(On the Trinity, 15.10.19)

This Augustinian word which belongs to no language and which exists only in thought, is the impetus to the reification of language developed in Anselm and Descartes, which is the foundation of Western philosophy and theology. “There is nothing else of comparable power or originality on this topic until Descartes’ Meditations.”[11] Indeed the dualism between mind and body often attributed to Descartes should actually be credited Augustine.[12] Augustine’s translator offers a backhanded compliment, as in tying Augustine to Descartes he also ties him to the debacle of Western thought.

6. The body as an integral necessity to intellect versus the body as an obstacle to thought:

In contrast to Origen’s repeated insistence upon the inseparability of soul and body, form and matter, Augustine pictures the necessity of setting aside bodily and material concerns so as to arrive at reason. He contends that “nothing is more present to the mind than it is to itself” though he acknowledges one might be distracted by the body from knowing itself: or is it the case as with an infant “that it knows itself, but is too intent on those things through which it begins to experience pleasure through the senses of the body” (On the Trinity 14.5.7). He maintains that it could never be the case that one could completely fail to think of the self even if “it (the mind) did not always separate itself in the same thought from corporeal things” (On the Trinity 15.3.5). Like Descartes after him, the point seems to be that the mind and thought need to be shut off from the body to function properly.

It is Augustine’s account of language and soul/body dualism that prefigures not only the Cartesian turn, but seemingly the very wording of the Cartesian cogito:

We resemble the Divine Trinity in that we exist, we know that we exist, and we are glad of this existence and this knowledge … In respect of those truths I have no fear of the arguments of the Academics. They say, “Suppose you are mistaken?” I reply, “If I am mistaken, I exist.” A non-existent being cannot be mistaken; therefore I must exist, if I am mistaken. Then since my being mistaken proves that I exist, how can I be mistaken in thinking that I exist, seeing that my mistake establishes my existence.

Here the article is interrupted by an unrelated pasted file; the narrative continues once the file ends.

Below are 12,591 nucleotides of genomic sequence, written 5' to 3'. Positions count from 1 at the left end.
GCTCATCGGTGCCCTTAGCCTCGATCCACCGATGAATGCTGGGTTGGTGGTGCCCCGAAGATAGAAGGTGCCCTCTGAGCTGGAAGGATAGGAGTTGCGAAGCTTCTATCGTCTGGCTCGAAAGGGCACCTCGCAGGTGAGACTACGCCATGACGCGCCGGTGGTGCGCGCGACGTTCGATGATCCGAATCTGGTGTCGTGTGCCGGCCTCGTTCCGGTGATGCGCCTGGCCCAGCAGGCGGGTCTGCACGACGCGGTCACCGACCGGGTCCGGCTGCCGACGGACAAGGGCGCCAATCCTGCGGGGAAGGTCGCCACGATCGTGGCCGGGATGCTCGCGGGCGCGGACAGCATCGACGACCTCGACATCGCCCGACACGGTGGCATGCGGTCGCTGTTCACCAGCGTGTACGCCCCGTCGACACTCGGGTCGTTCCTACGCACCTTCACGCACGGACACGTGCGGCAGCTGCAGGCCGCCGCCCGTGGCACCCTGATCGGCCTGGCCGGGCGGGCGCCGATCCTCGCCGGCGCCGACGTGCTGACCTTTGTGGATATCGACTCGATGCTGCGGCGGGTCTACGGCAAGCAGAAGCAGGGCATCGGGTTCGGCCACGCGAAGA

(City of God 11.26)

Stephen McKenna notes not only Descartes but William of Ockham and Nicolas Malebranche are reliant on Augustine’s view of language.[13] So not only modernism but the nominalism definitive of the Reformation traces its roots to Augustine.

Origen pictures the body as an ongoing necessity and God alone is without a body, but Augustine absorbs the Platonic reification of language over and against the body. This may be most clear in his picture of language as an innate given (a private language with which we are born which seems to exist free of enculturation and the body.[14] (Ludwig Wittgenstein begins his counter to the notion of private language by referencing Augustine’s picture of how he learned language.)[15] This opens the door to mind body dualism and the denigration of the body.

7. Evil as originating with Satan versus a human origin of evil: